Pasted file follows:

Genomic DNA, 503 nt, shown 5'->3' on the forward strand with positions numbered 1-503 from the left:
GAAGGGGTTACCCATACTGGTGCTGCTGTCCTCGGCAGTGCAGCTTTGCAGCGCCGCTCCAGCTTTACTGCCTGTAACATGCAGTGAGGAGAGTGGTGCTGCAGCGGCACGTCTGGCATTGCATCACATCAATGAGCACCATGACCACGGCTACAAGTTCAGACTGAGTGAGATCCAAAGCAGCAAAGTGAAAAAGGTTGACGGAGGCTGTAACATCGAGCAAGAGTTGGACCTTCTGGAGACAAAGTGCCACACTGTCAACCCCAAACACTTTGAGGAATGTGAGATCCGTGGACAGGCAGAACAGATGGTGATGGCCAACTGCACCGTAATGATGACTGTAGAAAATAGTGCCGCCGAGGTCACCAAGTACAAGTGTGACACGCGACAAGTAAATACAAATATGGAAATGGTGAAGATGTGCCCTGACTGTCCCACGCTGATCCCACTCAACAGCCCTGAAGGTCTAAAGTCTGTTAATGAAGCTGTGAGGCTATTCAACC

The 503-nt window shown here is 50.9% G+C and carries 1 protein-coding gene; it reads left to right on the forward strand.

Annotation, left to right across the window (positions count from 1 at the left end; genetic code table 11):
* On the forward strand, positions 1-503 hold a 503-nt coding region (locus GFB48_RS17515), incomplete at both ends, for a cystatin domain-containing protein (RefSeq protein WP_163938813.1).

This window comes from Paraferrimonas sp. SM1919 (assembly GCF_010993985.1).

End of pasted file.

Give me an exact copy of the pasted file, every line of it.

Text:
Genomic DNA, 503 nt, shown 5'->3' on the forward strand with positions numbered 1-503 from the left:
GAAGGGGTTACCCATACTGGTGCTGCTGTCCTCGGCAGTGCAGCTTTGCAGCGCCGCTCCAGCTTTACTGCCTGTAACATGCAGTGAGGAGAGTGGTGCTGCAGCGGCACGTCTGGCATTGCATCACATCAATGAGCACCATGACCACGGCTACAAGTTCAGACTGAGTGAGATCCAAAGCAGCAAAGTGAAAAAGGTTGACGGAGGCTGTAACATCGAGCAAGAGTTGGACCTTCTGGAGACAAAGTGCCACACTGTCAACCCCAAACACTTTGAGGAATGTGAGATCCGTGGACAGGCAGAACAGATGGTGATGGCCAACTGCACCGTAATGATGACTGTAGAAAATAGTGCCGCCGAGGTCACCAAGTACAAGTGTGACACGCGACAAGTAAATACAAATATGGAAATGGTGAAGATGTGCCCTGACTGTCCCACGCTGATCCCACTCAACAGCCCTGAAGGTCTAAAGTCTGTTAATGAAGCTGTGAGGCTATTCAACC

The 503-nt window shown here is 50.9% G+C and carries 1 protein-coding gene; it reads left to right on the forward strand.

Annotation, left to right across the window (positions count from 1 at the left end; genetic code table 11):
* On the forward strand, positions 1-503 hold a 503-nt coding region (locus GFB48_RS17515), incomplete at both ends, for a cystatin domain-containing protein (RefSeq protein WP_163938813.1).

This window comes from Paraferrimonas sp. SM1919 (assembly GCF_010993985.1).